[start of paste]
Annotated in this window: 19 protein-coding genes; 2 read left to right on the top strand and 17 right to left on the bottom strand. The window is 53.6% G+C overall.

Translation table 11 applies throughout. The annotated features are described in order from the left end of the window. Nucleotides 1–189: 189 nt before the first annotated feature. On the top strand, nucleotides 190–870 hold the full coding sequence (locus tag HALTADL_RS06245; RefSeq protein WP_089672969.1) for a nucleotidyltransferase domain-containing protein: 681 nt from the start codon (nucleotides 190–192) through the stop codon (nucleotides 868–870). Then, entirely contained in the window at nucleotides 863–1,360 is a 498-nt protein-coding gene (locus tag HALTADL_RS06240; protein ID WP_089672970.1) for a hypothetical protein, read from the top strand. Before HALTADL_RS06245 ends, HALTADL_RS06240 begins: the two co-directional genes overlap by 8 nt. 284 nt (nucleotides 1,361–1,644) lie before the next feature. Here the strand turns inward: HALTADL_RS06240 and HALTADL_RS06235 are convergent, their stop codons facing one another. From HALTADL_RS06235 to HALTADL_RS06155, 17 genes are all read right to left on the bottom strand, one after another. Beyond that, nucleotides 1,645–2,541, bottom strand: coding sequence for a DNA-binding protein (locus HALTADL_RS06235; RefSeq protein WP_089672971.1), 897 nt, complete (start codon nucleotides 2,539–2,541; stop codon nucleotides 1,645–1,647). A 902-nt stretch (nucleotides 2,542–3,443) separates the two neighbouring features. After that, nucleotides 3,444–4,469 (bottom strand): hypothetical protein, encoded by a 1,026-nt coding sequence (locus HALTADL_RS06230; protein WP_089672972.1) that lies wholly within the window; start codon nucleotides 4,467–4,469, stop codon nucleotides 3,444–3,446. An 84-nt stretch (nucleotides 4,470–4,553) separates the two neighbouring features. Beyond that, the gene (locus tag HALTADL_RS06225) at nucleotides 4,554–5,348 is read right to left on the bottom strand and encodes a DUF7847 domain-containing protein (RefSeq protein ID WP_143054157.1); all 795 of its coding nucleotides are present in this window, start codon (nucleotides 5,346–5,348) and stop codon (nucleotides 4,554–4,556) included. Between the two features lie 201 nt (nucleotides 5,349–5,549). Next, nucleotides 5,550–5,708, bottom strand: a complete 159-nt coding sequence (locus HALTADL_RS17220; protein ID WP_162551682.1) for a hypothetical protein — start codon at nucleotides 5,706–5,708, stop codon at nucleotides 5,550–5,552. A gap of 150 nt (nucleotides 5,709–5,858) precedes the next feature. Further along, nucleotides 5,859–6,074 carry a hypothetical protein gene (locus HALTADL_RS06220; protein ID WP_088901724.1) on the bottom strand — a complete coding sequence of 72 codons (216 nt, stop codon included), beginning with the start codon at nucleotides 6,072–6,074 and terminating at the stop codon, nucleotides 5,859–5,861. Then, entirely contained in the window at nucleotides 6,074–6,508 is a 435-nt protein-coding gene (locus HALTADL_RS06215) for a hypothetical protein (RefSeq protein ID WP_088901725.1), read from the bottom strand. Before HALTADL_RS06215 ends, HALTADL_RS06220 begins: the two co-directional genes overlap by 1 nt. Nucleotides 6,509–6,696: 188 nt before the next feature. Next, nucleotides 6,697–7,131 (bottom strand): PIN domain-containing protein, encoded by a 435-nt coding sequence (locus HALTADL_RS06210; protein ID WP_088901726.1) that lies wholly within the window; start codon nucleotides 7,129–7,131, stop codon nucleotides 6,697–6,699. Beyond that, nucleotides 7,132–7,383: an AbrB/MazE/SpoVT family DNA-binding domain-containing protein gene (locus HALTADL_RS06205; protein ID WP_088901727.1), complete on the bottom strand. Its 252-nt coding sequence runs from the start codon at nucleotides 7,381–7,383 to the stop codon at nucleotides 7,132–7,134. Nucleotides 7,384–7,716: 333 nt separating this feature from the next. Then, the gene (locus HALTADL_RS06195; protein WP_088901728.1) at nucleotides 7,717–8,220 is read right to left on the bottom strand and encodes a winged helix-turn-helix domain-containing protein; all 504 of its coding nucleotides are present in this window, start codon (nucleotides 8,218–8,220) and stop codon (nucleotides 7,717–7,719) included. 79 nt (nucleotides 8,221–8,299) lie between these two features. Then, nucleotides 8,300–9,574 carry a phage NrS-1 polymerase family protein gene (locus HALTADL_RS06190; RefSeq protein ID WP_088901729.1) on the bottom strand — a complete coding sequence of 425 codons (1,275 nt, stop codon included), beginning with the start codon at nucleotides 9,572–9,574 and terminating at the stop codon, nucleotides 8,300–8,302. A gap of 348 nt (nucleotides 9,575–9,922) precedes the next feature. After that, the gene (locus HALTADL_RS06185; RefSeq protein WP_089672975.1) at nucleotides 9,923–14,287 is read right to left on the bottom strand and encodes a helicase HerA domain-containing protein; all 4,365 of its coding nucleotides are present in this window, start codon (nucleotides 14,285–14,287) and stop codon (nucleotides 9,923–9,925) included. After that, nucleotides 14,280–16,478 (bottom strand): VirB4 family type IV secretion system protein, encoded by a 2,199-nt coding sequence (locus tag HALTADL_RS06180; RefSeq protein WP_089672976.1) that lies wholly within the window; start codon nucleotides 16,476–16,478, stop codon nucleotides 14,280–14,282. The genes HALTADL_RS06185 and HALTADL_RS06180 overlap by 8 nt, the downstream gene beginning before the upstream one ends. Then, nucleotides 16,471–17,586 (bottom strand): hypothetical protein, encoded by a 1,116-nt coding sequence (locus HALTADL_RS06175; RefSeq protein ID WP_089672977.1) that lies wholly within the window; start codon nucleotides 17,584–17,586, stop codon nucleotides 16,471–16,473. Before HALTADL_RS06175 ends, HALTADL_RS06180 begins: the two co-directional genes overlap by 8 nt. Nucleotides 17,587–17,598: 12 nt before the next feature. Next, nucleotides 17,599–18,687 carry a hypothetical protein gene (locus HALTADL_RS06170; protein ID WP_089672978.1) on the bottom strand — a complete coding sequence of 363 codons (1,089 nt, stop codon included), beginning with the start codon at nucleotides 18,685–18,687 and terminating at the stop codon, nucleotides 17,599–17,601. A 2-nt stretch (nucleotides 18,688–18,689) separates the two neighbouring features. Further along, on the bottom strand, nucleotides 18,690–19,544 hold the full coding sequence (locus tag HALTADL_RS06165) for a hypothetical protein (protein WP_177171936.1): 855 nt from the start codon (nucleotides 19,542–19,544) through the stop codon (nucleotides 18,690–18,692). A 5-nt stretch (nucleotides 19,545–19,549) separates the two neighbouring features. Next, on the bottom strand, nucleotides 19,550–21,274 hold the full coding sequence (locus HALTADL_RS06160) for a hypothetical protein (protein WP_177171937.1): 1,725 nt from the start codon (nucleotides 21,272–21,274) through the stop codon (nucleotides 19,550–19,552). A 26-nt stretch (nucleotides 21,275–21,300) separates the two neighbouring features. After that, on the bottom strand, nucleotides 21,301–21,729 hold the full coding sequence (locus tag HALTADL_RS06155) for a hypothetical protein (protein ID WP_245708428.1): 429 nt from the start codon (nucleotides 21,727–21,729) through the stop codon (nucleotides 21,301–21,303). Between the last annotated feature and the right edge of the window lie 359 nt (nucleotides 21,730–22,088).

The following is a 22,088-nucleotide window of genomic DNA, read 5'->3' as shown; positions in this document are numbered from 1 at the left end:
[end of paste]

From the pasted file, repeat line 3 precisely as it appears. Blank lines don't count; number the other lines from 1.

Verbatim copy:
The following is a 22,088-nucleotide window of genomic DNA, read 5'->3' as shown; positions in this document are numbered from 1 at the left end: